This was an interesting lecture.
The postwar era can be divided into two periods: reform liberalism or embedded liberalism, which was when the ideas of John Maynard Keynes and social democracy was ascendant in the West, which lasted from around 1945 until 1980. The Thirty Glorious Years ended in the Crisis of the 1970s which were the oil shocks and stagflation of that decade. In response to that crisis, neoliberalism triumphed and became the dominant liberal paradigm in the West in the late 1970s and early 1980s under Reagan and Thatcher and other European leaders.
This lecture by Professor Jacqueline Best zeroes in on that turning point in history. She digs into the details of how three neoliberal theories – monetarism, supply side economics and rational expectations theory – were put into practice in the 1980s and how the model quickly and quietly failed. In the long run though, it didn’t matter because the policies associated with neoliberalism endured and became an elite consensus. She goes on to argue that we have been trying to create a Homo economicus since the 1980s which conforms to the assumptions of the neoliberal model. In other words, the model failed but maybe we can reprogram people to conform to it.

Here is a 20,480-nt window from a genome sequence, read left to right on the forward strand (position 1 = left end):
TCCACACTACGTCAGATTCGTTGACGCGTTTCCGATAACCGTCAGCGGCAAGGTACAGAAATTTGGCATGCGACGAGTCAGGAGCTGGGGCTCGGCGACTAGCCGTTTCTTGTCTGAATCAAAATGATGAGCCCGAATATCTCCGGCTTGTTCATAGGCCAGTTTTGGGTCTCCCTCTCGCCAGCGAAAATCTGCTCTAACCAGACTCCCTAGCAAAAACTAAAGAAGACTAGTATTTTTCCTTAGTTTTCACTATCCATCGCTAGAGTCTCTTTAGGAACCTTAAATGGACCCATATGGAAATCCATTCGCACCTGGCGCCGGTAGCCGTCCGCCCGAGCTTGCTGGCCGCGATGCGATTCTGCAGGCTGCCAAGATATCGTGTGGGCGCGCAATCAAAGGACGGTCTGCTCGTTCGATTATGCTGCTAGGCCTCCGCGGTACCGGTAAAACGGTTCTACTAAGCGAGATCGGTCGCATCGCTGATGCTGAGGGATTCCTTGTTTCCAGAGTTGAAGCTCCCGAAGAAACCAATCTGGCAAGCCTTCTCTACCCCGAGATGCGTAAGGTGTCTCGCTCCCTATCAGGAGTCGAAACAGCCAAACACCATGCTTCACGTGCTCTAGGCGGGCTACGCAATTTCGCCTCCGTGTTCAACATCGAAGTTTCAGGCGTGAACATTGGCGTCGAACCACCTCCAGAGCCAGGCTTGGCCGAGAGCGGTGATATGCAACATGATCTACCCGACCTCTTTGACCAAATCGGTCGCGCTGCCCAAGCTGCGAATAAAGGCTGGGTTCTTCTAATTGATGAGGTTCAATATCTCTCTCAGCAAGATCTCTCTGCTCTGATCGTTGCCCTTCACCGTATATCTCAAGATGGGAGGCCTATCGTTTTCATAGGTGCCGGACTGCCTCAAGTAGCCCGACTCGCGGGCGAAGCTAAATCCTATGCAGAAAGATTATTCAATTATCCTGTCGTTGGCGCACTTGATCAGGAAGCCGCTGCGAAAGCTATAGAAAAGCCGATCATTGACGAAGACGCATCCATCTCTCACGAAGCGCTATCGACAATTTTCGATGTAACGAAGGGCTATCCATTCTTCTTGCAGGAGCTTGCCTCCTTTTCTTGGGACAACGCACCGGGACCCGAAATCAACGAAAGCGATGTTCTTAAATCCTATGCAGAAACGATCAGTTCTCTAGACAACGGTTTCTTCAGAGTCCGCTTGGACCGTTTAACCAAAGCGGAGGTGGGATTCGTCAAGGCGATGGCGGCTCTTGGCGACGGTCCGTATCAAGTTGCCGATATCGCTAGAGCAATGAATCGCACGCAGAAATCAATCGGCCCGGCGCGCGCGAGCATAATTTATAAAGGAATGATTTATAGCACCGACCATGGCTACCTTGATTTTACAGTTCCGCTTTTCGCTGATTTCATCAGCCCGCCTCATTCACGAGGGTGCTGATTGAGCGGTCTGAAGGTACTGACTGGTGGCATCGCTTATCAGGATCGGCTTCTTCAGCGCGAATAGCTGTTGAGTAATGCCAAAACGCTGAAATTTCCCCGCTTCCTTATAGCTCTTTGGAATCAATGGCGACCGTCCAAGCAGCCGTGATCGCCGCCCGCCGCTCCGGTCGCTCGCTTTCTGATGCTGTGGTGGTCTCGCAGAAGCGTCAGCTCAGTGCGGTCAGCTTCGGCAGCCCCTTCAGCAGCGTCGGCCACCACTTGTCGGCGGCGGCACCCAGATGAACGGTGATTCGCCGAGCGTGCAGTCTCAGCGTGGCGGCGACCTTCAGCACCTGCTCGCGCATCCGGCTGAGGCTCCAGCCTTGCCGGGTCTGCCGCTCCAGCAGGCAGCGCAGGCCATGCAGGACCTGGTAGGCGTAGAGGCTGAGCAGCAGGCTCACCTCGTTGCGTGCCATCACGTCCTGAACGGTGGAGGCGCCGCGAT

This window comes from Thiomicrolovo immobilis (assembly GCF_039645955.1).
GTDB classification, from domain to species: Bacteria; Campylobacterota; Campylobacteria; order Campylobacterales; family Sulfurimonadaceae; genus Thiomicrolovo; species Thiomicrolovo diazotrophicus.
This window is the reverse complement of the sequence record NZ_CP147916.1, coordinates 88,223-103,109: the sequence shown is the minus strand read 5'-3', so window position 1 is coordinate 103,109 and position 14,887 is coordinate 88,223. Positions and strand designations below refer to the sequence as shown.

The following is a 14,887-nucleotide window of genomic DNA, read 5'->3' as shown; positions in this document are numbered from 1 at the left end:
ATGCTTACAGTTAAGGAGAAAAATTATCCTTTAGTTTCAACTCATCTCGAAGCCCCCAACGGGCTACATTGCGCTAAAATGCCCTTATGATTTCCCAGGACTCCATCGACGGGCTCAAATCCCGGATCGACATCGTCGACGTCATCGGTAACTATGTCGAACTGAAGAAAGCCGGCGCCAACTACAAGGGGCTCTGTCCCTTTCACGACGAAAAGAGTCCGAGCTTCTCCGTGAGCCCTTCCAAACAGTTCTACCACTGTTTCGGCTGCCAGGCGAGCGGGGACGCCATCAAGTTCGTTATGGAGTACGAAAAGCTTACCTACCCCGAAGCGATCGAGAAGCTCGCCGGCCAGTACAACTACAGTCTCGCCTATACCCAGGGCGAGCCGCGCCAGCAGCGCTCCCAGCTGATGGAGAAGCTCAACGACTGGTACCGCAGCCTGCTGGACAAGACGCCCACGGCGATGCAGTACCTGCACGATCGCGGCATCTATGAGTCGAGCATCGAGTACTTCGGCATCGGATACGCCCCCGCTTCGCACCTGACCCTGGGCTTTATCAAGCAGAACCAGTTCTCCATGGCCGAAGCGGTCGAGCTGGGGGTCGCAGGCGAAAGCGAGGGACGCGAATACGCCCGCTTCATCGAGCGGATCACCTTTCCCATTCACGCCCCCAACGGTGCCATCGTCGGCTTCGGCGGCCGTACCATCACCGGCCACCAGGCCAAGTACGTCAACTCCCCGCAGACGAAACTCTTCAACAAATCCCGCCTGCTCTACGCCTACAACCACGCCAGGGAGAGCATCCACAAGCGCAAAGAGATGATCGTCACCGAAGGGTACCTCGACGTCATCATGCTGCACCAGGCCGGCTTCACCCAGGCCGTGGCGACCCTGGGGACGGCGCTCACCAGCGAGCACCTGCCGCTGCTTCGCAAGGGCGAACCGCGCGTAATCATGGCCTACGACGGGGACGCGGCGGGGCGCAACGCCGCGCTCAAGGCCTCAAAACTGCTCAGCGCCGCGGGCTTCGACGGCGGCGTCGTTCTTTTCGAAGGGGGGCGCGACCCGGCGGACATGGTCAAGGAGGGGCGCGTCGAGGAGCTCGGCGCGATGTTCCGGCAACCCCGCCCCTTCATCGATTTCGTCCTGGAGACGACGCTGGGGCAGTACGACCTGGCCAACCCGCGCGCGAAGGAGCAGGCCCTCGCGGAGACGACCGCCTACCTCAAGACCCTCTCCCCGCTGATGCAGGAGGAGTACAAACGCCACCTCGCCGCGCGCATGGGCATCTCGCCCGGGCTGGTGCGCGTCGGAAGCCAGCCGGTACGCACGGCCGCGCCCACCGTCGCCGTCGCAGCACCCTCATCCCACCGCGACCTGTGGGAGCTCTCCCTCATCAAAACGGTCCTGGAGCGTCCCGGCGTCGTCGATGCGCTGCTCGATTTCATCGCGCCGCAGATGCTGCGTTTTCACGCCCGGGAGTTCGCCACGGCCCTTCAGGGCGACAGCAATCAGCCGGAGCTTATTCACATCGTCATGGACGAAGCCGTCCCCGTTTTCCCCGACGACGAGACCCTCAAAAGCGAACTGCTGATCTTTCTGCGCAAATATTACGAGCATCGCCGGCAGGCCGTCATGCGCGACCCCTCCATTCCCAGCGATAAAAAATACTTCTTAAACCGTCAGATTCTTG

What do you think? Are we trying to create a new Neoliberal Man? The West’s equivalent of the new Soviet Man of communism?